If you’re living with psoriasis, then you know the struggle can be real. But people who aren’t already living the flare-up lifestyle may not always be aware of what to look out for if psoriasis occurs.

We’ve got all you need to know on how to spot psoriasis — and its many subtypes — in the early stages, so you can set yourself on the path to treatment, pronto.

What are the early stages of psoriasis?

The condition often shows up similar to a rash.

Psoriasis on people with lighter skin types includes patches of skin that look red, dry, and inflamed. But people with darker skin types experience skin patches that are purple, gray, or darker brown. They also experience dry and inflamed areas of skin.

You may also experience itching or irritation at first, accompanied by the rough, scaly patches of skin.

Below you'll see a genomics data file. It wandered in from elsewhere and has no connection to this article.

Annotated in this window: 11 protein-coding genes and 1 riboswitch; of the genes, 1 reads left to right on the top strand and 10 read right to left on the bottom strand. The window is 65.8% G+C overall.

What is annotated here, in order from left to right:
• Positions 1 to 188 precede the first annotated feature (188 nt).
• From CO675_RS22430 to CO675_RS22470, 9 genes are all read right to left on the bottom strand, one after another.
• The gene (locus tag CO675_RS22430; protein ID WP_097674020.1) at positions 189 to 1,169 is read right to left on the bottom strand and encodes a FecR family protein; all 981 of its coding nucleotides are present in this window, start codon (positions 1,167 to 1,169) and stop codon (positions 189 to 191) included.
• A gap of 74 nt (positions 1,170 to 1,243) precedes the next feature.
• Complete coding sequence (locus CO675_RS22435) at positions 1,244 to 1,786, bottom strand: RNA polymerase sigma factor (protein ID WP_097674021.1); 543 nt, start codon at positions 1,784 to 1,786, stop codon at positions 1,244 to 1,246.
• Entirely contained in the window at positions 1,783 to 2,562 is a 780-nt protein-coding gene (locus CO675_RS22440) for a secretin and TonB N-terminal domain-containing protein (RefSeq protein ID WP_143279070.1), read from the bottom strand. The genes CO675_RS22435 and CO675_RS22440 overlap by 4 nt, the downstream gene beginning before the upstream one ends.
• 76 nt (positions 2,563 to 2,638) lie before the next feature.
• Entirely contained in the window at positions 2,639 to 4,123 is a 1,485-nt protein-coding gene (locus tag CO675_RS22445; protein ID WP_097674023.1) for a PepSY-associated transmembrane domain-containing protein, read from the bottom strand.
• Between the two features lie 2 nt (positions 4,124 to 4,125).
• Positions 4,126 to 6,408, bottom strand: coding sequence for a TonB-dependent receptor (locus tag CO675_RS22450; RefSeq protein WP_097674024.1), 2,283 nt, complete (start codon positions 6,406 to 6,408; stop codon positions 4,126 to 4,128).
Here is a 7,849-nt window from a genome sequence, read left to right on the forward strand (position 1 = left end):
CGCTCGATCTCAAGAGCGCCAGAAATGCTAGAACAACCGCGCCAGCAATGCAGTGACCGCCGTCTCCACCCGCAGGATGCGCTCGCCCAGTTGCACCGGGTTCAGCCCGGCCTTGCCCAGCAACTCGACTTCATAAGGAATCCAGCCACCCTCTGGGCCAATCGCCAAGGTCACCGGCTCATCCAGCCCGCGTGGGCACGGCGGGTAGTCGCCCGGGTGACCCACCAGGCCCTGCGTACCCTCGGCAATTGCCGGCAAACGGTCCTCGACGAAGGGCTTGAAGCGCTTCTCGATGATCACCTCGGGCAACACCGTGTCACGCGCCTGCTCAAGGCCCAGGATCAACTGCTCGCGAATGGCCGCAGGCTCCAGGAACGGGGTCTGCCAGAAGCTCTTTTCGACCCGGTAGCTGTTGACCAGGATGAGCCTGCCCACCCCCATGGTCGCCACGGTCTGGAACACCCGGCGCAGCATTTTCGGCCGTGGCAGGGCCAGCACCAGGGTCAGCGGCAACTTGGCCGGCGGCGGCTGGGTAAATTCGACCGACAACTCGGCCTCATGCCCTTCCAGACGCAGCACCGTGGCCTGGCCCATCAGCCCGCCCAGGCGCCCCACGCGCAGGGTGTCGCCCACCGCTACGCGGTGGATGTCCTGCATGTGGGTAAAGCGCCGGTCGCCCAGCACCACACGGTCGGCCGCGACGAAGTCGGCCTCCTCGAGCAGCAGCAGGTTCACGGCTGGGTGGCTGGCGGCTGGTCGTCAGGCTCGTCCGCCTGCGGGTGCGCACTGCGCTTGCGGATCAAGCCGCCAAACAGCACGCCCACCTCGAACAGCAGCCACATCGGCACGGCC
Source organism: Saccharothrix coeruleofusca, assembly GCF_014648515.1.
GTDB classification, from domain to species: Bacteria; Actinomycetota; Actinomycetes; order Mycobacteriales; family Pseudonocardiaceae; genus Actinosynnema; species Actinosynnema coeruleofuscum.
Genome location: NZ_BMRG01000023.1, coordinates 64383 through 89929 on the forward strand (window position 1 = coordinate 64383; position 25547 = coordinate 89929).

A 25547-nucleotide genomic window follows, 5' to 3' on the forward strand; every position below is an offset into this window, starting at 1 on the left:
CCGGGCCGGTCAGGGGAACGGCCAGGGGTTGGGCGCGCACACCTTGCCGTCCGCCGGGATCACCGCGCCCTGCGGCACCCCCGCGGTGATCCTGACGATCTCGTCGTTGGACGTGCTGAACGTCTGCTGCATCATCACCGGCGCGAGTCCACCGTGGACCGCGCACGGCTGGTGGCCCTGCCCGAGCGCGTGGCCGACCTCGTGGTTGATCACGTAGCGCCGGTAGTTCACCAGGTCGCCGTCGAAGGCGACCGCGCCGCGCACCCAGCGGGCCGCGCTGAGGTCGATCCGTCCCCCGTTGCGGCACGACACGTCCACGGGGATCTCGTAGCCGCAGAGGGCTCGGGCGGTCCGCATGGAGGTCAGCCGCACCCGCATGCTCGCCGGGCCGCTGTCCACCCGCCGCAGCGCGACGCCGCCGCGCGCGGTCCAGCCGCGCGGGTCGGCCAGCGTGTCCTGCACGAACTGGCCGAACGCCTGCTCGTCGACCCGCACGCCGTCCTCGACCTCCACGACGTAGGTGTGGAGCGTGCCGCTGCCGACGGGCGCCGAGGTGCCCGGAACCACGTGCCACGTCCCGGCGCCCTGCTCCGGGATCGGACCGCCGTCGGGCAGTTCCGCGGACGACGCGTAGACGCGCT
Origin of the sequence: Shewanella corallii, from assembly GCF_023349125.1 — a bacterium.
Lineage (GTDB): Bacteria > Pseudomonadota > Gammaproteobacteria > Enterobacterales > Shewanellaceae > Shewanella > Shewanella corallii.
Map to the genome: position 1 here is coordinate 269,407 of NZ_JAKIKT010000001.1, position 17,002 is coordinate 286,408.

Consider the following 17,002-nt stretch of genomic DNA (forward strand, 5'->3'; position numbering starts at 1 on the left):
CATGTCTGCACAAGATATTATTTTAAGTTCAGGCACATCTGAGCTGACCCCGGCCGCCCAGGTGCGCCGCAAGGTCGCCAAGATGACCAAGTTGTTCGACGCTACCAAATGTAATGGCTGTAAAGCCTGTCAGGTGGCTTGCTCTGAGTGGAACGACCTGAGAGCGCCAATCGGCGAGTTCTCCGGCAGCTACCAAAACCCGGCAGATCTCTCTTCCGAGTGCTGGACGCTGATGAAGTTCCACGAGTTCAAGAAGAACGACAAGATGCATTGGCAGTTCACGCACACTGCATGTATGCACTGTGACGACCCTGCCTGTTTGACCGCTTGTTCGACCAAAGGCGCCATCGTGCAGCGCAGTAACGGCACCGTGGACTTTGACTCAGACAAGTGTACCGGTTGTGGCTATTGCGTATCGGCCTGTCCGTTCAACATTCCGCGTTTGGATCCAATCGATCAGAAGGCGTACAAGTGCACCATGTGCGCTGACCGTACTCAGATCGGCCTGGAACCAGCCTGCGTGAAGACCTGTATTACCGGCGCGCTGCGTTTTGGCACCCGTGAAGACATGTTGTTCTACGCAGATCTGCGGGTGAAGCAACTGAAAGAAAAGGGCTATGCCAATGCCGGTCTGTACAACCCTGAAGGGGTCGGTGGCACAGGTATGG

Was this helpful?
person touching legShare on Pinterest
Samantha Estrada/Stocksy

Symptoms can start at any age, but the first signs of psoriasis often occur between the ages of 15 and 25, according to the National Psoriasis Foundation.

When psoriasis first appears, you start to notice symptoms of inflammation on your skin. This can include:

  • itching, stinging, or burning
  • red to silver patches of skin on people with lighter skin types
  • purple, grayish, or darker brown patches of skin on people with darker skin types
  • silvery-white scales, known as “plaques”
  • dry, cracked, or bleeding patches of skin
  • thick, rough patches of skin
  • joint swelling
  • ridged or pitted nails

As the condition progresses, symptoms can start to worsen or become more noticeable.

Symptoms can vary based on the type of psoriasis (we’ll get to the seven main subtypes in a sec), the amount of psoriasis, and the area that’s affected.

While psoriasis can show up anywhere on your body. It most commonly develops on your:

  • elbows
  • knees
  • legs
  • scalp
  • lower back
  • hands or feet
  • face

The features, feels, and early symptoms of psoriasis might often depend on what type you have.

Plaque psoriasis

Plaque psoriasis is the most common type, affecting 80 to 90 percent of people with the condition.